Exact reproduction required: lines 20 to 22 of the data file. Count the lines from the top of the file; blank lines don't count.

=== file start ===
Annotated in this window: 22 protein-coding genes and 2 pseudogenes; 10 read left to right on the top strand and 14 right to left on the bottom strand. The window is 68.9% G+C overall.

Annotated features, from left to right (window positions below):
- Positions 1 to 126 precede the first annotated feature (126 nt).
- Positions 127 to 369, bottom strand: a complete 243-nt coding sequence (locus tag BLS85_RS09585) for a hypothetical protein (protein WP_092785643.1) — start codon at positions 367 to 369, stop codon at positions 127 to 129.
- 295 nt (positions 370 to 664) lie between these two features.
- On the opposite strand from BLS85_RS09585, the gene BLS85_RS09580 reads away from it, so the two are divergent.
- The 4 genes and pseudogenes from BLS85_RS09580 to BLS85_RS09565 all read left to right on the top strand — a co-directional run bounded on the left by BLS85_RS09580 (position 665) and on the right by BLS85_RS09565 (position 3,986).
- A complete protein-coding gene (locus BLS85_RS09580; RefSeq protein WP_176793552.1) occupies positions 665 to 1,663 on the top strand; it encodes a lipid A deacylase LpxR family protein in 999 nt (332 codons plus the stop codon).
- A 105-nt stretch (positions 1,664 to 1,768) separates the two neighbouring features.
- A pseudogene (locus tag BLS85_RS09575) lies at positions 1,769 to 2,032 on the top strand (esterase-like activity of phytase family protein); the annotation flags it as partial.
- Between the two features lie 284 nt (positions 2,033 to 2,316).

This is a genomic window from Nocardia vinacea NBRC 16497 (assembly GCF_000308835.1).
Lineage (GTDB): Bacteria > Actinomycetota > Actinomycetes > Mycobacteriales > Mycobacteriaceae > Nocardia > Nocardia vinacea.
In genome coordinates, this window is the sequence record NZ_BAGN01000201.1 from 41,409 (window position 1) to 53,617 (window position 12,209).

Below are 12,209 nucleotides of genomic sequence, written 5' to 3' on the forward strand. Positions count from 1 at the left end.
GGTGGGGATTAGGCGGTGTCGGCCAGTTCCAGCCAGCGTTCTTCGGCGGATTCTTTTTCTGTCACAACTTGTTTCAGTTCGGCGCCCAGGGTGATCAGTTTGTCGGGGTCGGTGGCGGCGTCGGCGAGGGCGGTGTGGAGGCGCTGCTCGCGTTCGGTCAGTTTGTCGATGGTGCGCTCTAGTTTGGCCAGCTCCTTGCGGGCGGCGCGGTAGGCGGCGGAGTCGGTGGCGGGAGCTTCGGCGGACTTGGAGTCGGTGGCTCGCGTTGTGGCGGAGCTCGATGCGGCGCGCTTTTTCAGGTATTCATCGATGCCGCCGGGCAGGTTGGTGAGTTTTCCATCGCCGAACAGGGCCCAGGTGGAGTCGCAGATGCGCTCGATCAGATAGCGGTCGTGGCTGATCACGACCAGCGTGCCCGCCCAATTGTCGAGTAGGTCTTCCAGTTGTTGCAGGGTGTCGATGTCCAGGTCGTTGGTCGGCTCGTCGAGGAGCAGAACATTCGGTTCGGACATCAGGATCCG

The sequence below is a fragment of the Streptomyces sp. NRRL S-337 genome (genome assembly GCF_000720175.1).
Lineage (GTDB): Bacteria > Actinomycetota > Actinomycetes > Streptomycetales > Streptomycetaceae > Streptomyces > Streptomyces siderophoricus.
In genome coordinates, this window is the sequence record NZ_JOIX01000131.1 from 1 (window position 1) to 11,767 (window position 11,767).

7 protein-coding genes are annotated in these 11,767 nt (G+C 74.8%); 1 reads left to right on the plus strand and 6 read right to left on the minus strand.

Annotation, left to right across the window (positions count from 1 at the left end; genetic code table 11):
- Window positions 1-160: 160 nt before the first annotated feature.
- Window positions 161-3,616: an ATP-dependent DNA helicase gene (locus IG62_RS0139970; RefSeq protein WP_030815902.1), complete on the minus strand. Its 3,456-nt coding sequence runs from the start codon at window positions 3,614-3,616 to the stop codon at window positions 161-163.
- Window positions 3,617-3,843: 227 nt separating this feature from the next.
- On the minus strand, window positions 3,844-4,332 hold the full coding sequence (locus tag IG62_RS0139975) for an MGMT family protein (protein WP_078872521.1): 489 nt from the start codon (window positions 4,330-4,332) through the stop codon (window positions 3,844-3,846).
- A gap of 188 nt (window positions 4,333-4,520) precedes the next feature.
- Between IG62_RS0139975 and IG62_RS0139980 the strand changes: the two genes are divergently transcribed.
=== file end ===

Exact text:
7 protein-coding genes are annotated in these 11,767 nt (G+C 74.8%); 1 reads left to right on the plus strand and 6 read right to left on the minus strand.

Annotation, left to right across the window (positions count from 1 at the left end; genetic code table 11):
- Window positions 1-160: 160 nt before the first annotated feature.